Forest Service:
Barriers to Generating Revenue or Reducing Costs

GAO Report RCED-98-58, Feb. 13, 1998 (118 pages).
Available As either [Text] or Adobe Format [PDF]

Abstract:

The Forest Service manages about 192 million acres--nearly nine percent of the nation's total surface area and about 30 percent of all federal lands. In fiscal year 1996, revenue generated from the sale or use of resources and lands within the National Forest System totaled about $0.9 billion. More than $2 billion in appropriations and $0.4 billion in trust funds were available to manage the system's 155 national forests. Congress has expressed interest in making the agency's operations more cost-effective and businesslike.

This report (1) identifies the lessons that can be learned from efforts by nonfederal land managers to generate revenue or become financially self-sufficient from the sale or use of natural resources on their lands and (2) discusses legal and other barriers that may prevent the Forest Service from implementing similar efforts on its lands.

 

MATTER FOR CONGRESSIONAL CONSIDERATION

"   If the Congress believes that increasing revenue or decreasing costs from the sale or use of natural resources should be mission priorities for the Forest Service, it will need to work with the agency to identify legislative and other changes that are needed to clarify or modify the Congress's intent and expectations for revenue generation relative to ecological, social, and other values and concerns."

 

Important Passage



The Congress has given the Forest Service the authority to obtain
fair market value for some goods or to recover costs for some
services.  However, the agency has not always taken advantage of this
authority, as the following examples from our prior work show.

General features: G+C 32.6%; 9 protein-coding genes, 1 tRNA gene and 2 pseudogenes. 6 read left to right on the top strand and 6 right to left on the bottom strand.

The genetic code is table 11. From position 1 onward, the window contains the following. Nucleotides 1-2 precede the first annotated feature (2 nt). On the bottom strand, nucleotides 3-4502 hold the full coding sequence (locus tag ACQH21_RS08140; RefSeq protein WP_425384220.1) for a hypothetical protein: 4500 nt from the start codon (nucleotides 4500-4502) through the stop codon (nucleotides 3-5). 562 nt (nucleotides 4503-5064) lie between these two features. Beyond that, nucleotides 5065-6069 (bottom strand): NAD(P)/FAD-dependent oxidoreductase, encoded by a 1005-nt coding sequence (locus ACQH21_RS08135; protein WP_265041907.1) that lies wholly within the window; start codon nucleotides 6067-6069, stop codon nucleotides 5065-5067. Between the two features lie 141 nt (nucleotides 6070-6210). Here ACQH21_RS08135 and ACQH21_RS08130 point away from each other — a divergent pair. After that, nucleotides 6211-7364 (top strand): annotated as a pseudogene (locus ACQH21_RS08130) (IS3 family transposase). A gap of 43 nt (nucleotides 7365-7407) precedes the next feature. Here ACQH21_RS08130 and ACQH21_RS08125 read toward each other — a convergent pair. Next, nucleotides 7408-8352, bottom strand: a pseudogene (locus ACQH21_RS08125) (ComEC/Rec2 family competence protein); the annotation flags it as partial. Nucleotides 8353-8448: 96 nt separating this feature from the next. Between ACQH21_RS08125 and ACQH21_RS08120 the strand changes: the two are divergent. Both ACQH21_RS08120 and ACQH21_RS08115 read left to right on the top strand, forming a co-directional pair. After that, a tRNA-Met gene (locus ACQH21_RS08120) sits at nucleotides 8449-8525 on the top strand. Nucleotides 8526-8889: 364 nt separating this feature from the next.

-- In June 1997, we reported that the sealed bid auction method is
     significantly and positively related to higher bid premiums on
     timber sales.  However, the Forest Service used oral bids at
     single-bidder sales rather than sealed bids, resulting in an
     estimated decrease in timber sales receipts of $56 million from
     fiscal year 1992 through fiscal year 1996.\33

  -- In December 1996, we reported that, in many instances, the
     Forest Service has not obtained fair market fees for commercial
     activities on the national forests, including resort lodges,
     marinas, and guide services, or for special noncommercial uses,
     such as private recreational cabins and special group events. 
     Fees for such activities are the second largest generator of
     revenue for the agency, after timber sales.  The Forest
     Service's fee system, which sets fees for most commercial uses
     other than ski operations, had not been updated for nearly 30
     years and generally limited fees to less than 3 percent of a
     permittee's gross revenue.  In comparison, fees for similar
     commercial uses of nearby state-held lands averaged 5 to 15
     percent of a permittee's total revenue.\34

  -- In December 1996, we also reported that although the Forest
     Service had been authorized to recover the costs incurred in